This is a staple fish dish, served for lunch, in Bengali homes. Every Bengali home has its own special recipe for this dish, but more or less the same principals apply. This is how my husband makes it.
This recipe is ideally for Rohu fish, but any fish can be used. In India you can get fresh Rohu fish, outside India you can get frozen ones from Bangladeshi grocery stores. We usually make this recipe with fresh fish like salmon or white flesh fishes like cod, haddock, surmai.
This recipe takes about 20 mins or so to cook.
800 gm of fish, ideally Rohu, cut into medium pieces (this quantity should yield about 8 to 10 medium pieces)
2 table spoons of poppy seeds
3 table spoon of mustard seeds
2/3 green chillies
2 table spoon of haldi/turmeric
Salt to taste
Oil to fry the fishes plus 2 table spoons for making the gravy (for a really authentic taste you can use mustard oil, vegetable or sunflower oil is fine too, what my mother does is, she cooks in a healthier oil and then pours a table spoon of mustard oil over the finished gravy, mustard oil is a tad too strong and is an acquired taste, so you can totally skip this part)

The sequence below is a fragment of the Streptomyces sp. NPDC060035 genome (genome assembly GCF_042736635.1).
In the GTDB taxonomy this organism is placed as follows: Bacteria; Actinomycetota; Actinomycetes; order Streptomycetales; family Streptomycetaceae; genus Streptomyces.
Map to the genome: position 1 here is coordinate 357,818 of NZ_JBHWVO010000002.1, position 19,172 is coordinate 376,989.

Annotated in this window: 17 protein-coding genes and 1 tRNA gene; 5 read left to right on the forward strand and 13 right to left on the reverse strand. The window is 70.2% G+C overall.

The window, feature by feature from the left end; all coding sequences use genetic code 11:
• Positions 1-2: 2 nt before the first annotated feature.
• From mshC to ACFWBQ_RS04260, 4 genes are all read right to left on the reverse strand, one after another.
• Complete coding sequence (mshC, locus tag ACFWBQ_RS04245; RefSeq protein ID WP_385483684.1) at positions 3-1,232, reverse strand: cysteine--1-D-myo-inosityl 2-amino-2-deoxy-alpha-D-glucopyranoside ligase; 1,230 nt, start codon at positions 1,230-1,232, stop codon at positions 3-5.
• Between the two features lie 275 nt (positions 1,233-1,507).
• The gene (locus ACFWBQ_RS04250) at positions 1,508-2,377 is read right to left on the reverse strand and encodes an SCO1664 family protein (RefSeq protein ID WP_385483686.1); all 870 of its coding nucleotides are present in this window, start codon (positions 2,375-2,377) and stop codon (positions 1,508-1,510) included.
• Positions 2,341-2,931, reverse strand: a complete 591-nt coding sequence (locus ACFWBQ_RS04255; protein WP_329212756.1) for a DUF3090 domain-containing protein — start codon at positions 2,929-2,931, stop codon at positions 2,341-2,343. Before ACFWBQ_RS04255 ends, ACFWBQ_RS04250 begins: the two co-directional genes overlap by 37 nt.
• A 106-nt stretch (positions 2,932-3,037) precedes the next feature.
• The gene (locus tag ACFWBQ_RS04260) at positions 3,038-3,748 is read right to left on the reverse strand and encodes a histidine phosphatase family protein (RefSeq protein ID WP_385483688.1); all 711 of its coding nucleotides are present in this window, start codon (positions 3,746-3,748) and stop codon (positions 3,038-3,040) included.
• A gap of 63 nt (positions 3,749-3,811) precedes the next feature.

2 to 3 cups of water
Ask you fishmonger to size the fishes any way you want. If the fish pieces are too big they will break while frying or cooking, so please make sure the pieces are not too big.
Also make sure the fish scales are trimmed. In India the fishmongers usually trim the scales and leave the skin on the fish. Here in the UK the fish mongers leave the scales on fresh fish. So while buying the fish, we ask the fishmonger to take off the skin and the scales automatically go. I know lovely fish skin is sacrificed, but it is a necessary sacrifice to get rid of the yucky scales.
In a mixer grinder take the poppy seeds, mustard seeds, one green chilly, one generous pinch of salt and about 3 table spoons of water and grind it to a smooth paste. Keep the paste aside for future use.
|The masalas before and after grinding|
|Fish pieces coated with haldi/turmeric and salt and ready to be fried|
|Fried pieces of salmon, ready to go into the gravy. You can have this on its own, it is actually yummy, but for that you need to fry the fish more...an indicator is that the fish will turn deep brown over the edges...|
|The gravy bubbling away...|
|Ready to be eaten!|
Enjoy your maach er jhol with bhaat (fish curry with rice)!